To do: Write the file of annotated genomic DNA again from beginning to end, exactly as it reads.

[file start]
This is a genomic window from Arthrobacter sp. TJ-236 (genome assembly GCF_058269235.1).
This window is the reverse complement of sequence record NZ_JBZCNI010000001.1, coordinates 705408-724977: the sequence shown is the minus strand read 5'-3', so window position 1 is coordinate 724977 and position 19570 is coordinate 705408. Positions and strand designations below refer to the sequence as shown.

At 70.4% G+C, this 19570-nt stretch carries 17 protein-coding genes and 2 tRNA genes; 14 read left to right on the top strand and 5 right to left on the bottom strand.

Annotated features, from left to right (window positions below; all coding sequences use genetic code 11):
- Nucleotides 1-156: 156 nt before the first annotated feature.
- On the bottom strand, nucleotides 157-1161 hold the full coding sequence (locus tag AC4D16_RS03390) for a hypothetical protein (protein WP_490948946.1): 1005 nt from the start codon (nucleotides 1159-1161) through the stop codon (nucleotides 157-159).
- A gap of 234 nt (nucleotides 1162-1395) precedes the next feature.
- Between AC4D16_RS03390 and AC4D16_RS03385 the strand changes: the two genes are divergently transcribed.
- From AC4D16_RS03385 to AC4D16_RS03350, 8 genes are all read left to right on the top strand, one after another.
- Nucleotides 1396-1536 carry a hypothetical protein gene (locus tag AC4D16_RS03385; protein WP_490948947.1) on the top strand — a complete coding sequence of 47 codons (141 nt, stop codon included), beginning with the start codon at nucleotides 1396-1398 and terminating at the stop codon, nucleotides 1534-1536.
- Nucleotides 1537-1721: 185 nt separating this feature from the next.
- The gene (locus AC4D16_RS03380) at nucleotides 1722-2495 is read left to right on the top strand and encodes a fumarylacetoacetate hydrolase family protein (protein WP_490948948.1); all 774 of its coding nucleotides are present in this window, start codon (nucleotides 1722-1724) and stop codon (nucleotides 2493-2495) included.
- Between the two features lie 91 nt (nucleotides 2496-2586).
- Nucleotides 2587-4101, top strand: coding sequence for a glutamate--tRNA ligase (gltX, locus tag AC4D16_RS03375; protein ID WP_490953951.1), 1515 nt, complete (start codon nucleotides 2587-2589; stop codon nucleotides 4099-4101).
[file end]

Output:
This is a genomic window from Arthrobacter sp. TJ-236 (genome assembly GCF_058269235.1).
This window is the reverse complement of sequence record NZ_JBZCNI010000001.1, coordinates 705408-724977: the sequence shown is the minus strand read 5'-3', so window position 1 is coordinate 724977 and position 19570 is coordinate 705408. Positions and strand designations below refer to the sequence as shown.

At 70.4% G+C, this 19570-nt stretch carries 17 protein-coding genes and 2 tRNA genes; 14 read left to right on the top strand and 5 right to left on the bottom strand.

Annotated features, from left to right (window positions below; all coding sequences use genetic code 11):
- Nucleotides 1-156: 156 nt before the first annotated feature.
- On the bottom strand, nucleotides 157-1161 hold the full coding sequence (locus tag AC4D16_RS03390) for a hypothetical protein (protein WP_490948946.1): 1005 nt from the start codon (nucleotides 1159-1161) through the stop codon (nucleotides 157-159).
- A gap of 234 nt (nucleotides 1162-1395) precedes the next feature.
- Between AC4D16_RS03390 and AC4D16_RS03385 the strand changes: the two genes are divergently transcribed.
- From AC4D16_RS03385 to AC4D16_RS03350, 8 genes are all read left to right on the top strand, one after another.
- Nucleotides 1396-1536 carry a hypothetical protein gene (locus tag AC4D16_RS03385; protein WP_490948947.1) on the top strand — a complete coding sequence of 47 codons (141 nt, stop codon included), beginning with the start codon at nucleotides 1396-1398 and terminating at the stop codon, nucleotides 1534-1536.
- Nucleotides 1537-1721: 185 nt separating this feature from the next.
- The gene (locus AC4D16_RS03380) at nucleotides 1722-2495 is read left to right on the top strand and encodes a fumarylacetoacetate hydrolase family protein (protein WP_490948948.1); all 774 of its coding nucleotides are present in this window, start codon (nucleotides 1722-1724) and stop codon (nucleotides 2493-2495) included.
- Between the two features lie 91 nt (nucleotides 2496-2586).
- Nucleotides 2587-4101, top strand: coding sequence for a glutamate--tRNA ligase (gltX, locus tag AC4D16_RS03375; protein ID WP_490953951.1), 1515 nt, complete (start codon nucleotides 2587-2589; stop codon nucleotides 4099-4101).